Why is there no relief from divots on the fairway?
Extracted from an interview with Peter Dawson, the Chief Executive of The R&A, and David Rickman, The R&A's Director of Rules and Equipment Standards.
David Rickman: It’s a fundamental principle that the ball is played as it lies. There are exceptions to this, but these are limited in number, and restricted to circumstances where relief is considered appropriate and necessary: immovable obstructions, casual water, ground under repair – that sort of thing. Course conditioning has improved considerably over the years to the extent that some golfers now feel they have an entitlement to a perfect lie. But I think it’s a fundamental principle that you have to accept good and bad lies as part of the game.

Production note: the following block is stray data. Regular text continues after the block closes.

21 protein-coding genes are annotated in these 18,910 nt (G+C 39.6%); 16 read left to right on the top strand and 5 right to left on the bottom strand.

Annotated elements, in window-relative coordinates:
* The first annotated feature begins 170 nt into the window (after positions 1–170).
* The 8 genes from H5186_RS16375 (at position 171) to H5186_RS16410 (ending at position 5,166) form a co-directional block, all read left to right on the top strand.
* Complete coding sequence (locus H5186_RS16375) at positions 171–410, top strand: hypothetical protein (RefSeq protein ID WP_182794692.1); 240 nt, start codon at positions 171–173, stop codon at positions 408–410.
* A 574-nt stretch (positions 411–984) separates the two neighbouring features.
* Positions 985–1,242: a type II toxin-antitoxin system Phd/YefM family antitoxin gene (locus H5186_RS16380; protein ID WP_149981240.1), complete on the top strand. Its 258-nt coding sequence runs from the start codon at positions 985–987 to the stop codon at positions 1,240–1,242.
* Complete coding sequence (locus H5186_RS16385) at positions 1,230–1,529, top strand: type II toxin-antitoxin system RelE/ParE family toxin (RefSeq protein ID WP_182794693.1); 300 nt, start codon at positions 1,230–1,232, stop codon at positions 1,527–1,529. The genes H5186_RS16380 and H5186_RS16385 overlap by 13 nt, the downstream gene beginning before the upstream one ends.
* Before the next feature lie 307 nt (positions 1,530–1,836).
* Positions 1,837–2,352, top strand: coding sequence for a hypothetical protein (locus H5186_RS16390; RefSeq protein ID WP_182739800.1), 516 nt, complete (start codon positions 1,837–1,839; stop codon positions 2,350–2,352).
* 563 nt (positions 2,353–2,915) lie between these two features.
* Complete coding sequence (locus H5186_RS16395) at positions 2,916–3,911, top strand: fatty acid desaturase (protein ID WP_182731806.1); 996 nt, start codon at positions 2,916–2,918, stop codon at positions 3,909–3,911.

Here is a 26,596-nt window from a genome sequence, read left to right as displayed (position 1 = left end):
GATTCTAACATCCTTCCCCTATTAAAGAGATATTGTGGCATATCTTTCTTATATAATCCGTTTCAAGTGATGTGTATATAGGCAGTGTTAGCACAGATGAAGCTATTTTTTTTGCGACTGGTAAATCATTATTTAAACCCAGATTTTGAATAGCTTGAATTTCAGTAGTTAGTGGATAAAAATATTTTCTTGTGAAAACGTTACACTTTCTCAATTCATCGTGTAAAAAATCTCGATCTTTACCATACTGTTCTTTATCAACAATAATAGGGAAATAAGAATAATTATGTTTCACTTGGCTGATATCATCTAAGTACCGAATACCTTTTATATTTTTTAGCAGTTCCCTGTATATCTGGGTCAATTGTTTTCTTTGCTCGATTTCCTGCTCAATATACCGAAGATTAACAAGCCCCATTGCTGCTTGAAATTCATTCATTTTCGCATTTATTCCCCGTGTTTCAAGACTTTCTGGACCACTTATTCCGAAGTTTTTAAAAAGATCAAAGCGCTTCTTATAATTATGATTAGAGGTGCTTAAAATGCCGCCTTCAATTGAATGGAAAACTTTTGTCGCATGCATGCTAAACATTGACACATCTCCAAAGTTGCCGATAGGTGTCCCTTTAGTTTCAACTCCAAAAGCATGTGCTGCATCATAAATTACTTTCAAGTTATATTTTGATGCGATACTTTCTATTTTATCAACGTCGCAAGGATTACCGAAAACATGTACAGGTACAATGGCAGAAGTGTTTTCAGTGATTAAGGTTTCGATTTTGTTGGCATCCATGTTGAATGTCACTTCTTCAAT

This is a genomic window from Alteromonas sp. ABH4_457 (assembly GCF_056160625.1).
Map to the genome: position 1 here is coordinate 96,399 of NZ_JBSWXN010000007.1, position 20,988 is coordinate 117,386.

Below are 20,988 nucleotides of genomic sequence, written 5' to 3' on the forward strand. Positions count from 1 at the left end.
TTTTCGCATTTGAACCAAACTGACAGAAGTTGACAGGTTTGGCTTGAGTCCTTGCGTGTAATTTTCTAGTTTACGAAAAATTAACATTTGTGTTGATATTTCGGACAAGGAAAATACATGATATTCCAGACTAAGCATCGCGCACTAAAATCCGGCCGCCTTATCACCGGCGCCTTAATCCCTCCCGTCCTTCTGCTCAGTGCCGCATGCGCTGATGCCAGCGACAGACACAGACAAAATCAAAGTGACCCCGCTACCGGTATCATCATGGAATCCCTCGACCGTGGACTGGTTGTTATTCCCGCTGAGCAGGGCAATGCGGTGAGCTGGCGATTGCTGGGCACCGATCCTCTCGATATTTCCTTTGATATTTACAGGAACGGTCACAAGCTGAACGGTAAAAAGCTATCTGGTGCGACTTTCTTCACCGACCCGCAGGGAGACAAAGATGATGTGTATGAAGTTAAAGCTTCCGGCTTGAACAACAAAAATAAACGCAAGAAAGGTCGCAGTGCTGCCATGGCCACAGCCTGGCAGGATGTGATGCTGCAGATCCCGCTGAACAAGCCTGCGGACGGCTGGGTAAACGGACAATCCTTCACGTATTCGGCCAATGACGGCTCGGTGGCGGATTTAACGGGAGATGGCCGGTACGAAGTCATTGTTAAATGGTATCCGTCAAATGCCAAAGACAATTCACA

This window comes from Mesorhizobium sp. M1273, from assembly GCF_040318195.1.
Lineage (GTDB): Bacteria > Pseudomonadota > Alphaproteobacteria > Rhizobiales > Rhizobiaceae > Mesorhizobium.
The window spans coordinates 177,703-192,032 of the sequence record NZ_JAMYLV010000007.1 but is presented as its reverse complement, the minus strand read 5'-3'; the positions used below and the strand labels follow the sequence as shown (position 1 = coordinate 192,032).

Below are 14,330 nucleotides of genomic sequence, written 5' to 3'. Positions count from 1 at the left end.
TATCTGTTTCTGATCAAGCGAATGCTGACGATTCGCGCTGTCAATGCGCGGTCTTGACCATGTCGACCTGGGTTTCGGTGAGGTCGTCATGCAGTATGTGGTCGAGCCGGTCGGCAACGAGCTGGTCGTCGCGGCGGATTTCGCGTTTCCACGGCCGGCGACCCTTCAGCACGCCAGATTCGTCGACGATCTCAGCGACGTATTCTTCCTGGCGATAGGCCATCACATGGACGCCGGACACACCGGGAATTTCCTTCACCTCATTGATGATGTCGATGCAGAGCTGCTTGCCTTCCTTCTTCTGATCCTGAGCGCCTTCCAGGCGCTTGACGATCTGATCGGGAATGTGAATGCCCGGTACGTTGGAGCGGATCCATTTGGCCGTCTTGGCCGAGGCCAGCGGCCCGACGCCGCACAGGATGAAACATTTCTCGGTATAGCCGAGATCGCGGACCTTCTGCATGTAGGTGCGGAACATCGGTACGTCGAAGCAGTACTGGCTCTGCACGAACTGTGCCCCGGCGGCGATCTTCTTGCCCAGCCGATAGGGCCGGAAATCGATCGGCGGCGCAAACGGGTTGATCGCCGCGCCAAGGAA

Peter Dawson: And just what is a divot? There’d be a big debate – it would go on and on.
DR: Exactly. The good shot that ends up in a bad lie – that frustrates people, we understand that. But the bad shot that ends up in a good lie is accepted more readily. It’s all part of golf’s challenge, and I think very good players can deal with it. I’d be astonished if there were any movement here as there’s no sympathy within the Rules of Golf Committee for changing that fundamental principle.